Instapaper’s App Store rank is very stable. It’s almost always between #2 and #5 in the paid News categories on iPhone and iPad, and usually around #90-110 in the top-paid iPad category.
Since my ranks rarely change significantly, the resulting sales volumes seem to track the entire App Store’s volume. In other words, since my rank is held mostly constant, but my sales vary, it’s reasonable to extrapolate that trends in my sales indicate approximate trends in the entire App Store market.
The results are fairly obvious: I see huge spikes whenever there’s a new iPhone, iPod Touch, or iPad released, whenever they become available in a major new country, or whenever there’s a major reason for people to buy a lot of them (like the holidays).
Here’s every major spike from November 1, 2010 to February 18, 2011, relative to the average during that period:
- November 11, the day after a major new version that got a lot of press: 1.96 times the average.
- December 12, with a major New York Times feature: 2.86 times the average.
- December 25, Christmas day: 2.48 times the average, with a gradual decline to the average by around January 6. (My rank was nearly constant during this time.)
Here’s the sales graph from Christmas day forward:
The entire span from mid-January through February 18 has only been about 0.8 times the average since November 1, indicating a moderate month so far with no significant spikes.
But the Verizon iPhone launched on February 10.
And my sales haven’t noticed. Ranks have held nearly constant, but so have volumes.
Assuming the correlation is approximately sound, this can be explained by three possibilities:
- Very few Verizon iPhones have been sold. I don’t think this is likely.
- Verizon iPhone owners are buying very few apps relative to other iPhone owners. This also seems unlikely.
- Most Verizon iPhones have been sold to existing iPhone or iPod Touch1 owners, who therefore already own most or all of the apps they want. This seems like the most likely explanation by far.
At first, this worried me. I’ve been assuming that the Verizon iPhone launch was going to be a massive boom, and it looks like it’s been fairly average so far. But now I have a different theory: that the Verizon iPhone demand is from more casual buyers, by definition, and will therefore be spread gradually over the next 18 months.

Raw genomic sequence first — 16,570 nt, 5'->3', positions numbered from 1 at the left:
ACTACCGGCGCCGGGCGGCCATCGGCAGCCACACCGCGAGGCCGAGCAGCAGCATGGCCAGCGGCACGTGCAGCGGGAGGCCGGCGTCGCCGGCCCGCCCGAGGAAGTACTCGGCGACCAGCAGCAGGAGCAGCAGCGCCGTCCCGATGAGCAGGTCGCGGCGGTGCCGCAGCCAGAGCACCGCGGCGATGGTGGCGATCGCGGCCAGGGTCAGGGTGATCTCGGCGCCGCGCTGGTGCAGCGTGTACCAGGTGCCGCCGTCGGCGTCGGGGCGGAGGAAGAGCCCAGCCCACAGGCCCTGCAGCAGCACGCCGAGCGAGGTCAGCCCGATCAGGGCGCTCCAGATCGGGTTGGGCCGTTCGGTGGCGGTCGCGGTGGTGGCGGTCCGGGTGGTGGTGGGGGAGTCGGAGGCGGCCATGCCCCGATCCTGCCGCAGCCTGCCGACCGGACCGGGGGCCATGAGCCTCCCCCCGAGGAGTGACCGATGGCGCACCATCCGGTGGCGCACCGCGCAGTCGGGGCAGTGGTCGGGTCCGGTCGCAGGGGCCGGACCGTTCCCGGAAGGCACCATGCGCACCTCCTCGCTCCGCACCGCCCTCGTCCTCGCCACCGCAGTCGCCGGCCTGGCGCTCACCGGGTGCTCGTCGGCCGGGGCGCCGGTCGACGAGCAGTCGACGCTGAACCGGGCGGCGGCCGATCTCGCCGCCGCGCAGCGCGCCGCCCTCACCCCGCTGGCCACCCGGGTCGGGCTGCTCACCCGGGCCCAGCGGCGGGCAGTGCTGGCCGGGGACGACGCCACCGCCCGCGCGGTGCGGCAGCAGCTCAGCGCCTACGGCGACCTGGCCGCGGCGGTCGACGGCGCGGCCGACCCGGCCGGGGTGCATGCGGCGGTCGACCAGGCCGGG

In order to get a Verizon iPhone between its launch and now, a buyer would need to have either stayed up until 3 AM EST and bought before 5 AM when they sold out, or have gone to a store within the last week and hoped they were in stock. (From what I understand, stock hasn’t been widely constrained.) But, more importantly, excluding the small portion of buyers within a few months of their 2-year contract’s end date, most buyers so far had to break a contract or pay a premium for a partially unsubsidized iPhone.
My hypothesis is that most people willing and able to do that for the iPhone were also willing and able to jump carriers to get an iPhone on AT&T sometime since its release nearly four years ago. And that the huge amount of more casual Verizon buyers — the ones whose arrival to the App Store I’ve been eagerly awaiting — are far more likely to wait for their contracts to expire.
These buyers have different priorities than us geeks. They’re more patient for upgrades and more tolerant of crappy phones (after all, crappy phones are all they know). For potentially the same reasons that they didn’t jump carriers to get the iPhone, they also aren’t willing to pay the unsubsidized cost to get one early. (And they’re also more likely to choose to wait until this summer if their geeky friends tell them that the iPhone 5 is around the corner.)
So I think that, while the Verizon iPhone’s sales are going to be strong overall, it’s going to be at a far more gradual rate than people like me had initially assumed.
I excluded the iPad from this based on this reasoning: if someone owned only an iPad before, and then bought an iPhone, they’d probably buy a lot of apps for the iPhone anyway instead of just sticking with their existing iPad purchases because the most popular apps on both platforms have relatively little overlap. ↩